Christopher Columbus’ voyages improved understanding of geography, culture, and trade, which changed the perception and economics of the world. A New World view claimed that the New World was free to explore, conquer, colonize, and convert to Christianitv. The idea developed that previously separated peoples were brought together in the New World to work out a common destiny. What followed not only changed the make up of the New World, but also changed the entire world forever.

 

Bibliography

 

1. Boorstin. Daniel  J. The Discoverers: A History of Man’s Search to Know his World and Himself. New York: Random House, 1983, PP. 94, 99, 153, 157, 163, 164, 173, 248, 282, 653.

2. Columbus, Christopher, Translated by Markham, Clements R. B., F.R.S. The Journal of Christopher Columbus (During His First Voyage, 1492-93). London: Printed for the Hakluyt Society, 1893, PP.15-18, 192-193.<http://books. google. com/books?id=2mvK60VAdCcC&pg=PA3 7&vq=indies&dq=The+Journal+of+Christopher+Columbus+(During+His+First+Voyage)#PPA15,M1 >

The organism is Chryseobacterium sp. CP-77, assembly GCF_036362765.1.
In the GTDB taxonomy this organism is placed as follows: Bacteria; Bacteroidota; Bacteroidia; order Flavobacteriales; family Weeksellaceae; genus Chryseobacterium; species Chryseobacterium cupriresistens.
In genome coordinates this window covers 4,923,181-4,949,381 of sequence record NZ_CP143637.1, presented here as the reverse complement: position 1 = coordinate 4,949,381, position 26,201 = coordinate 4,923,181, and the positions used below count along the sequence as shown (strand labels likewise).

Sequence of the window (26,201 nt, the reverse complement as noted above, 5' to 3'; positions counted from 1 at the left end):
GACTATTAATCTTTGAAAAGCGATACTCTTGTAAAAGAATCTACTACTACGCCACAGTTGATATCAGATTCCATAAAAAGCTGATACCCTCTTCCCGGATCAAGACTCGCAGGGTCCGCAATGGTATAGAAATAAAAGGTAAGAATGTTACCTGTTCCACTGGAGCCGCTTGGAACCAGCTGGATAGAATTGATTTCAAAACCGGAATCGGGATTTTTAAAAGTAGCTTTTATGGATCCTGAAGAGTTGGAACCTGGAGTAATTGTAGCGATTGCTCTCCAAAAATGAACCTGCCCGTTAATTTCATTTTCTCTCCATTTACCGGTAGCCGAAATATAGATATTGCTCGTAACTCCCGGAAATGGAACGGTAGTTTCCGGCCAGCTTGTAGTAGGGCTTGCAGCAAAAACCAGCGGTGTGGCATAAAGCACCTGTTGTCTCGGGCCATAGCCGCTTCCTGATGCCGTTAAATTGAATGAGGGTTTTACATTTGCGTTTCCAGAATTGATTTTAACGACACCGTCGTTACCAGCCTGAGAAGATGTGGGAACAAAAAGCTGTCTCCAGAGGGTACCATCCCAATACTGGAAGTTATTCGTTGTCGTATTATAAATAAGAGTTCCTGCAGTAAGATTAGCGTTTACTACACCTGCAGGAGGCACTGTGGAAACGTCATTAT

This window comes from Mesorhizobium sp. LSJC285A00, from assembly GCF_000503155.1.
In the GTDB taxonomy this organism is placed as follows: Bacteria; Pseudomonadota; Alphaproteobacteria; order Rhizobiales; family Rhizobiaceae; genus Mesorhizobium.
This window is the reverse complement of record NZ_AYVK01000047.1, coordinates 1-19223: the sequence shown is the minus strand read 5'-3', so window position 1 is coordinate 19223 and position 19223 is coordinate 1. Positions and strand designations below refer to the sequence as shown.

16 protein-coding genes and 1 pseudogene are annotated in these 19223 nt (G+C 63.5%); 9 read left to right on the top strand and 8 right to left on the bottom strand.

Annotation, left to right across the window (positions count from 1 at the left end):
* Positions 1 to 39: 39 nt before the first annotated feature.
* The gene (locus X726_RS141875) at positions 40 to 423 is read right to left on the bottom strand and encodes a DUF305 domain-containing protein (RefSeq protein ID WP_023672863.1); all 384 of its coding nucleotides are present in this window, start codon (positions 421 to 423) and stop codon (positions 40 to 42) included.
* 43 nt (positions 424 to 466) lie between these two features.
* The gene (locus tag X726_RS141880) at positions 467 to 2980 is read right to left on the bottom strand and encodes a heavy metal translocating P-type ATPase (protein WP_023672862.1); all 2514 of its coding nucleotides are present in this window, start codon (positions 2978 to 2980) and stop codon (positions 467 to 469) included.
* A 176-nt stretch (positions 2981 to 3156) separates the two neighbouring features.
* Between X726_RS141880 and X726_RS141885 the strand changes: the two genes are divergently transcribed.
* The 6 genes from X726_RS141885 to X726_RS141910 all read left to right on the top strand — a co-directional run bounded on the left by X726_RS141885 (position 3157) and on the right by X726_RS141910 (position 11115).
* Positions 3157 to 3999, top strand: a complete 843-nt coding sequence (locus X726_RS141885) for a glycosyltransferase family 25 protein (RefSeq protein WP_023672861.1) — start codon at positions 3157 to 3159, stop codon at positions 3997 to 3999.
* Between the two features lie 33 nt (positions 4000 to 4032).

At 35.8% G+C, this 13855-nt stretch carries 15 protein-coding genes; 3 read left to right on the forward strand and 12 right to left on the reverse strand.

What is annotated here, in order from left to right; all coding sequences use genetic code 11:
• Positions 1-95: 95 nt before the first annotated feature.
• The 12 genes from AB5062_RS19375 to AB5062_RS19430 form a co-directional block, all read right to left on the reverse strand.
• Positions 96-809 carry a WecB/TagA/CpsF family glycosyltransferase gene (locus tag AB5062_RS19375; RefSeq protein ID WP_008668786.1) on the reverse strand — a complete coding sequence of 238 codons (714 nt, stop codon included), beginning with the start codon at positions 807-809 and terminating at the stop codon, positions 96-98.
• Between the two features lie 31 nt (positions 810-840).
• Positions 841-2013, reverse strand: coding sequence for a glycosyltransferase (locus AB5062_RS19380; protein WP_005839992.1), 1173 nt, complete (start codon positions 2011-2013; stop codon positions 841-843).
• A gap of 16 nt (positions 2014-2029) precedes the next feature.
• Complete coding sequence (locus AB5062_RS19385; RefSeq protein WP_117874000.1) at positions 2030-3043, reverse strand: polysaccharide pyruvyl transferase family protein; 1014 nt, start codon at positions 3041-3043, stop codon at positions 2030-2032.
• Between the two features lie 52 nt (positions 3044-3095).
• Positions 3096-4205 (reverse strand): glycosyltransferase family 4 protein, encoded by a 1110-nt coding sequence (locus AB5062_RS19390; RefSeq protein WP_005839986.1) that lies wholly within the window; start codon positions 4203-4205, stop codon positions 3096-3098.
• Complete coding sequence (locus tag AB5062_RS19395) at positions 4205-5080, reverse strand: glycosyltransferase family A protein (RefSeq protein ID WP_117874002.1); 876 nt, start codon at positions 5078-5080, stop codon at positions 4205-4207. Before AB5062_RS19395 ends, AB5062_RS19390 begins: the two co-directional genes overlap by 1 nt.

3.  “Christopher Columbus.” Wikipedia. Wikimedia Foundation, Inc., November 2007. <http ://en. wikipedia. org/wiki/Christopher_Columbus>

4. Drake, James, and Palumbo, Joseph. Three Worlds Meet: The Columbian Encounter; A Unit of Study for Grades 5-9. University of California, Los Angeles: National Center for History in the Schools, 1992, reprinted 1998. <http://www.learner.org/channel/courses/amerhistory/pdf’/Three_Worlds_Meet_LOne.pdf>

5. Durant, Will. The Story of Civilization, Vol. VI ,The Reformation. New York: Simon and Schuster, 1957. Chapter XIII, The Conquest of the Sea, PP.258-270.

6. Encyclopaedia Britannica, 15th Edition. Chicago: Encyclopaedia Britannica, Inc., 1988, Vol.16, “Columbus,” PP.605-610.

7. Grun, Bernard. The Timetables of Historv: A Horizontal Linkage of People and Events. New York: Simon & Schuster, Inc., 1982, PP.209, 215-223, 225.

8. Morison, Samuel Eliot. Admiral of the Ocean Sea: A Life of Christopher Columbus. Boston: Little, Brown and Company, 1942. Chapter XLIV, Search for a Strait, July 30-October 16,1502, PP.595-596. <http://books. google.com/books?id=T5x5xj sJtlwC&pg=PT I &vq=617&dq=journa1s+of+christopher+columbus&si g=UGIlhW6v39bafaYcQ4REj FFaIvA#PPAS 95 Ml>

 

*The assigned topic was: How did the four voyages of Columbus change our perception of geography and alter

world economics?

 

 

 

National Christopher Columbus Association - 5034 Wisconsin Avenue, NW - Washington, D.C. 20016-4125